Our Karoo is under threat – current applications for horizontal fracking, a water intensive and environmentally destructive extractive process, cover more than half the Karoo in South Africa, 230,000 sq km, an international recognized biodiversity hotspot, culturally and heritage rich area - sensitive to industrial processes and large scale intrusive developments and mining.
Many people in South Africa are very concerned about the potential negative impacts that the extensive process of shale gas mining can cause, as recorded in the USA, international research reports and articles.
These effects include: health impacts, external costs and damaged roads, truck traffic on a never before scale, severe air pollution, potential groundwater contamination, ecological damage, farming and tourism impacts, and radioactive, hazardous, toxic waste. (http://www.scribd.com/doc/97449702/100-Fracking-Victims)
The moratorium on shale gas exploration has been lifted on the 7th of September 2012, despite the lack of wide public consultation and participation.
The controversial extraction method of unconventional fracking (High-Volume Slick-water Horizontal Hydraulic Fracturing) is under ban or moratorium in more than a 155 places around the world.
Recently, Prof. Van Tonder from the University of the Free State said, that due to the unique geology of the Karoo, groundwater contamination will be inevitable. http://dailymaverick.co.za/article/2012-06-15-confessions-of-a-fracking-defector.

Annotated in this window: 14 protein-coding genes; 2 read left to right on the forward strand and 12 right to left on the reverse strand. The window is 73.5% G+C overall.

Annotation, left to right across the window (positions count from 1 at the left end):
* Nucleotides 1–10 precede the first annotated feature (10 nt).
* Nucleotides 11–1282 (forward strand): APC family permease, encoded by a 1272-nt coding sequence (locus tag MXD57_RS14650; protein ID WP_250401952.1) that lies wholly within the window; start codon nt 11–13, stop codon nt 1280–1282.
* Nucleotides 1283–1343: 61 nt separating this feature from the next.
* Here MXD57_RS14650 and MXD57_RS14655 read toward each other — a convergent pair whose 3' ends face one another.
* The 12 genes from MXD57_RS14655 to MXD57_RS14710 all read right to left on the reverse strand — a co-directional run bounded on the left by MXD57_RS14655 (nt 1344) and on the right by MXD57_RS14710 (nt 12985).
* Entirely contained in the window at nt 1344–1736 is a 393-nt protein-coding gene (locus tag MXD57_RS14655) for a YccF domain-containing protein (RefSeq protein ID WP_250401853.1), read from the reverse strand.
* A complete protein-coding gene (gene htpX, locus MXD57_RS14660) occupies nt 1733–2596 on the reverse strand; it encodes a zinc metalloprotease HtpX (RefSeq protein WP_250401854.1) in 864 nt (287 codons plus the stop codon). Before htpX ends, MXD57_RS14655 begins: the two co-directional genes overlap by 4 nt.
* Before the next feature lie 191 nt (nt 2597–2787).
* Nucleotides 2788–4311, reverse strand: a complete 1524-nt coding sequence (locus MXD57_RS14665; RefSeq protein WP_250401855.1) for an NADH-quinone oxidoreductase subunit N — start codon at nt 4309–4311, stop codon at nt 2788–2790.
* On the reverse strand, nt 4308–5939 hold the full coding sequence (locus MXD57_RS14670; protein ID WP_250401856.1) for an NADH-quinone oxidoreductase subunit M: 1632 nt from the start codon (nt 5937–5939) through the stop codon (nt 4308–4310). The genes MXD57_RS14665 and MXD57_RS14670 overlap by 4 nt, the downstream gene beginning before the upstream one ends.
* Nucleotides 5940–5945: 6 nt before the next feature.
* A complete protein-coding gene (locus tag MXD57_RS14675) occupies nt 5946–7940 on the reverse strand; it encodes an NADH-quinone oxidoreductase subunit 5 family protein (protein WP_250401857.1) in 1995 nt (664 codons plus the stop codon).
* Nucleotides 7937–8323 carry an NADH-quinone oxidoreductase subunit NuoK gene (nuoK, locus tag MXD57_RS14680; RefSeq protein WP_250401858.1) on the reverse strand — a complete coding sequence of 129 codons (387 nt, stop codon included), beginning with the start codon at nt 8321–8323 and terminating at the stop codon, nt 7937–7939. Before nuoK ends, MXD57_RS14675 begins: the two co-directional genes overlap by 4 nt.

Before any decision can be made, the moratorium on fracking must be extended and fracking should be prohibited in South Africa until thorough scientific research is done to prove that shale gas mining can be done safely according to South African conditions. We currently don’t know where water would be sourced, how safe the drilling would be and how toxic and radioactive waste water would be disposed of. We do not know what the external costs in terms of enforcement, community health impacts and road repairs etc. would be.
The science surrounding the technology and its impacts (both positive and negative) is largely unsettled.
Some research suggests that the extraction process and fugitive methane emissions could make shale gas as bad as coal for the climate.
Shale gas drilling and extraction has lead to groundwater contamination (like in Pennsylvania - http://www.peherald.com/news/article/2974 ), habitat loss and fragmentation and wildlife population decline in some animal species in Wyoming for example
We, as the public of South Africa, are entitled to our constitutional rights to a clean environment that is not harmful to our health.
Read more : www.treasurethekaroo.co.za